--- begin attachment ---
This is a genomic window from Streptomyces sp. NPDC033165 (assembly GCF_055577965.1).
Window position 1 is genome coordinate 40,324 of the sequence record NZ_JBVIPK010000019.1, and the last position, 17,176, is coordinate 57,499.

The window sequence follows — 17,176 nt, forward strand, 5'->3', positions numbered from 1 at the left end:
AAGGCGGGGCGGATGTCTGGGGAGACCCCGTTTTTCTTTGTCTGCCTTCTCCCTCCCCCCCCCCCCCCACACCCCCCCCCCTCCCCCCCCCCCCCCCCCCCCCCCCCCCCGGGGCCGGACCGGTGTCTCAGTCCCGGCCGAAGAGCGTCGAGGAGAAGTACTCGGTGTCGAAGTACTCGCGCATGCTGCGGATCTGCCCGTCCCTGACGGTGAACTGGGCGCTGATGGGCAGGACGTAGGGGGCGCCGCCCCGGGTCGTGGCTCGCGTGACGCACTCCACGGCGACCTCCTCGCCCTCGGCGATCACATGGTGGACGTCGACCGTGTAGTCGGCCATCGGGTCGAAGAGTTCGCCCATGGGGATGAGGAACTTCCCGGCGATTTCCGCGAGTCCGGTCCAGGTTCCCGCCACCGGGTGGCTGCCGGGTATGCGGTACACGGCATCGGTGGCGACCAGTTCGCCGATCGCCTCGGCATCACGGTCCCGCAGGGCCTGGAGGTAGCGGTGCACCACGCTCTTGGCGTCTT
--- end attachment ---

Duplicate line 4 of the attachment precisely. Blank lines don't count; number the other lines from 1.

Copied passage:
AAGGCGGGGCGGATGTCTGGGGAGACCCCGTTTTTCTTTGTCTGCCTTCTCCCTCCCCCCCCCCCCCCACACCCCCCCCCCTCCCCCCCCCCCCCCCCCCCCCCCCCCCCGGGGCCGGACCGGTGTCTCAGTCCCGGCCGAAGAGCGTCGAGGAGAAGTACTCGGTGTCGAAGTACTCGCGCATGCTGCGGATCTGCCCGTCCCTGACGGTGAACTGGGCGCTGATGGGCAGGACGTAGGGGGCGCCGCCCCGGGTCGTGGCTCGCGTGACGCACTCCACGGCGACCTCCTCGCCCTCGGCGATCACATGGTGGACGTCGACCGTGTAGTCGGCCATCGGGTCGAAGAGTTCGCCCATGGGGATGAGGAACTTCCCGGCGATTTCCGCGAGTCCGGTCCAGGTTCCCGCCACCGGGTGGCTGCCGGGTATGCGGTACACGGCATCGGTGGCGACCAGTTCGCCGATCGCCTCGGCATCACGGTCCCGCAGGGCCTGGAGGTAGCGGTGCACCACGCTCTTGGCGTCTT